Kansas City, Mo. Kansas University freshman Kelly Oubre, Jr., couldn’t sit still in front of his Sprint Center locker room stall before his first postseason game as a collegian.
“He was in here running around. He was throwing Gatorade bottles up, trying to run and catch ‘em. He just had a lot of energy. I knew he had a lot of bounce today,” KU junior forward Jamari Traylor said after watching the 6-foot-7 wing carry the same enthusiasm into KU’s 64-59 Big 12 tournament quarterfinal win over TCU.
Oubre scored a career-high 25 points, including 15 of his team’s final 21 points over the last 11 1/2 minutes. He hit 15 of 19 free throws with six rebounds, three steals and two blocks in 34 minutes. His 15 free throw makes were the most ever by a KU player in a Big 12 tournament game, second most of any player in conference tourney history. Linas Kleiza of Missouri made 17 against Oklahoma in 2005. It was the most makes by a KU freshman in any game since Andrew Wiggins hit 15 at West Virginia last season.
Images from the Kansas Jayhawks Big 12 Tournament game against TCU Thursday, March 12, 2015 at the Sprint Center.
Kansas basketball coach Bill Self, as well as players Kelly Oubre Jr. and Landen Lucas, discuss KU's win over TCU in the quarterfinals of the Big 12 Tournament, in Kansas City, Missouri. They say the Jayhawks advanced without playing very well.
“I was there a lot. I called it my home I guess,” Oubre said of the free throw line.
His work on the offensive end helped make up for the loss of Perry Ellis, who missed his second straight game because of a sprained right knee. Coach Bill Self thinks Ellis likely will return to action today in a 6 p.m., semifinal versus Baylor.
“Perry is out. I had a chance to slide into his (power forward) spot today. I tried to take advantage of my opportunity and help my team get a victory,” Oubre said.
Oubre surpassed his previous career high of 23 points against Lafayette. His previous high in a Big 12 game was 19 points versus Oklahoma on Jan. 19 in Allen Fieldhouse.
“Kelly and Landen pulled us through,” Self said. Sophomore forward Landen Lucas contributed 13 points, seven boards and three blocks in 24 minutes.
“Those two guys ... you end up counting on a freshman and a guy you thought maybe was your 11th, 12th man coming in the year to carry you in the Big 12 tournament. They did that. They played well today,” Self said.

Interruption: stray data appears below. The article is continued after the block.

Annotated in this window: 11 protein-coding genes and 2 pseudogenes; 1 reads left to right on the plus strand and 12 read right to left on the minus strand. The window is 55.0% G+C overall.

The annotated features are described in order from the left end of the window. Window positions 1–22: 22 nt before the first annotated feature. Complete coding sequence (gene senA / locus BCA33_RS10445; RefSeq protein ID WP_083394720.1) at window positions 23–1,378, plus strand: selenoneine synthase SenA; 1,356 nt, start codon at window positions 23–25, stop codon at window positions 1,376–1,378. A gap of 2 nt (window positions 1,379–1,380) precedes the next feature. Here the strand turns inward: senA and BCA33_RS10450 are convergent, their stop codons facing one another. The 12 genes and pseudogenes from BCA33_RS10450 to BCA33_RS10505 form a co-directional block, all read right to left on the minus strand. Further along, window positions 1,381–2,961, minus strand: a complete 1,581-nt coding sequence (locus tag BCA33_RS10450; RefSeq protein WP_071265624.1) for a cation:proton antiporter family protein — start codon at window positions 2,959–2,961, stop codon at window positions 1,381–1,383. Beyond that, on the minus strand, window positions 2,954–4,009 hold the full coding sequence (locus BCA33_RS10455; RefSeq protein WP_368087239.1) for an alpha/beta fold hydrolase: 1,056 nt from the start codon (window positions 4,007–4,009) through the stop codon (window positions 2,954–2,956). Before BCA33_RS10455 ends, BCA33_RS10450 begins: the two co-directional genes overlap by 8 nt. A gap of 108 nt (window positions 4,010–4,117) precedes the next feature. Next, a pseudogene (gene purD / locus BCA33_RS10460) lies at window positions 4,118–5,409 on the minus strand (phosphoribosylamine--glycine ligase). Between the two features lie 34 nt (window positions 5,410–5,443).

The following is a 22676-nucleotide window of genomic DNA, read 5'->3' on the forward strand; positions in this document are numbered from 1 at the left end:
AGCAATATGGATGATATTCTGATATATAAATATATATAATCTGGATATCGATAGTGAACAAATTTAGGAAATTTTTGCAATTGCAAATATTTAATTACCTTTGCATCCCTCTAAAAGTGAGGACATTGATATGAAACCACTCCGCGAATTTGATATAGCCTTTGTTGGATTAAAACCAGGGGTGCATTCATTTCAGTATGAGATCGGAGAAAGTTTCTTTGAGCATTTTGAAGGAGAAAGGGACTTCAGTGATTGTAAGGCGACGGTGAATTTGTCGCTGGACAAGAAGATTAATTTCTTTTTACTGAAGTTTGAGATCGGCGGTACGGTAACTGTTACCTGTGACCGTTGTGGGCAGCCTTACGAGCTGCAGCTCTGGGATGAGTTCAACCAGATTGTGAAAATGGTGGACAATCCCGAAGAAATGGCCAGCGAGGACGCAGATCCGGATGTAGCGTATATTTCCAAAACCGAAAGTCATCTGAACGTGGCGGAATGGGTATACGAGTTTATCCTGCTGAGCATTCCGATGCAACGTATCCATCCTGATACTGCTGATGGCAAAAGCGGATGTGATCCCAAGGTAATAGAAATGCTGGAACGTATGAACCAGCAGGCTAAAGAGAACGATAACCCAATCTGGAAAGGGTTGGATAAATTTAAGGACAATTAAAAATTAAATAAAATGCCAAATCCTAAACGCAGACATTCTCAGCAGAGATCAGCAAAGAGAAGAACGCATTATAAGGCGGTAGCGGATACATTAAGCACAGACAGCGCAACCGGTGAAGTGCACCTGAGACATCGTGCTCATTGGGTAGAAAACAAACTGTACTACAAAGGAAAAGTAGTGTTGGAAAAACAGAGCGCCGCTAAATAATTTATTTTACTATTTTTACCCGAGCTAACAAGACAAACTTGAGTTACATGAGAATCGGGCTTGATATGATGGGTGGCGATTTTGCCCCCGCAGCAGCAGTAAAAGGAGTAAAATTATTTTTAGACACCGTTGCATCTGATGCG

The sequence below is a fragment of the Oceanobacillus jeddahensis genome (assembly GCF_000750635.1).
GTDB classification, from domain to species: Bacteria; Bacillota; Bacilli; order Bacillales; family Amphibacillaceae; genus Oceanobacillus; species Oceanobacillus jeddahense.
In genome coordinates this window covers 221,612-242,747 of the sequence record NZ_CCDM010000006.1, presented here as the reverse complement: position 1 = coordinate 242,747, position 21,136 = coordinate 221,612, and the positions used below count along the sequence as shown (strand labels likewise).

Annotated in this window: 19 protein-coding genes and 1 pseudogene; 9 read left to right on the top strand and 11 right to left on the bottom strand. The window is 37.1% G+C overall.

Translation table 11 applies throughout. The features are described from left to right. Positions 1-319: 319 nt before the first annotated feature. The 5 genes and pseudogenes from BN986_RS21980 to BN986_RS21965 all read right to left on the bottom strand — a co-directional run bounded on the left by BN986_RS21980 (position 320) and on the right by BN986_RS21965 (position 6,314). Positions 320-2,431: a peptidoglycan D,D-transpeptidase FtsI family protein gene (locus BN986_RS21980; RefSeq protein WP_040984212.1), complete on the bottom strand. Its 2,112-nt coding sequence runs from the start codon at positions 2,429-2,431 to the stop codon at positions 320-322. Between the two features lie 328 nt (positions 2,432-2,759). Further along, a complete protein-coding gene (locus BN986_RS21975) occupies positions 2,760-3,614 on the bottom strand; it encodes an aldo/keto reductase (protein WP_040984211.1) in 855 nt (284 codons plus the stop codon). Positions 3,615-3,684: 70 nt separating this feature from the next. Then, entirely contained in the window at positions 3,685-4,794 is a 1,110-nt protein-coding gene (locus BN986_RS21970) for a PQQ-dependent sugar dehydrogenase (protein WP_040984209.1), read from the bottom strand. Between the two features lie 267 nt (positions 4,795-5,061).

Self was miffed that several players didn’t have the same enthusiasm as Oubre or Lucas. He benched Wayne Selden, Jr. (seven points, four turnovers, 25 minutes) in favor of Svi Mykhailiuk to start the second half.
“I was going to play Svi the entire second half if he got off to a good start,” Self said of Mykhailiuk, who had two points and two assists in 11 first-half minutes and played just four minutes the final half. “He got off to a rough start. Wayne made a basket or two which helped him. We need Selden and Brannen Greene (0-3 from three; now 0-14 over four games) to step up.”
And everybody to bring enthusiasm.
“It’s getting old,” Self said of the team not being ready to play with energy. “I think personality, body language, guys playing cool I think is contagious. That’s as quiet a building as you’ll ever have with Kansas playing. In large part we made it that way. We need our point guard (Frank Mason III, six points, five rebounds, three steals, two assists) to play with emotion, Wayne with emotion. We were emotionless today. Maybe because it’s the first time all year we’ve played on a Thursday. Hopefully on Friday we’ll play better,” Self added, smiling.
If not ... “we’ll go home,” Self said simply.
This was a day Oubre definitely stole the show and pretty much saved KU, which improved to 25-7.
“He was amazing. He was the only guy who could get in there and drive and make something happen for us. He had that thunderous dunk. He was great. Period,” KU’s Greene said.
Oubre accepted a pass on the wing and raced in for a two-handed slam with 1:09 left, giving KU a 61-57 lead.
“I wanted to step over him so I could dunk on him (defender),” Oubre said with a smile. “I was going to dunk regardless.”
He played a lot at the 4-spot with Ellis out.
“The lane opened up. When it opened up, I took the opportunity to get in there,” Oubre said. “Fouls happened to keep coming my way. It was great.”
Selden, who has been Oubre’s mentor this season, was especially proud of his pal’s effort.
“I said just, ‘Good game. Keep it going,’’’ Selden said of his postgame message to Oubre. “We don’t want any complacency right now. He’s playing really well and I’m proud of him.”
There’s not much chance of complacency with Oubre, who is regarded as a likely one-and-done player. This postseason could be his only one at KU.
“I love playing with Kansas across my chest. It’s a blessing,” he said.
About the only negative is he missed two threes on a day KU went 0-for-8. KU has not made a three in two of its last three games, going 0-for-15 versus West Virginia with a 5-for-15 thrown in between against Oklahoma.
“You could look at it glass half empty or full,” Oubre said. “We’ve been getting wins without hitting threes. What’s that tell you? When we start hitting, we’ll be lethal.”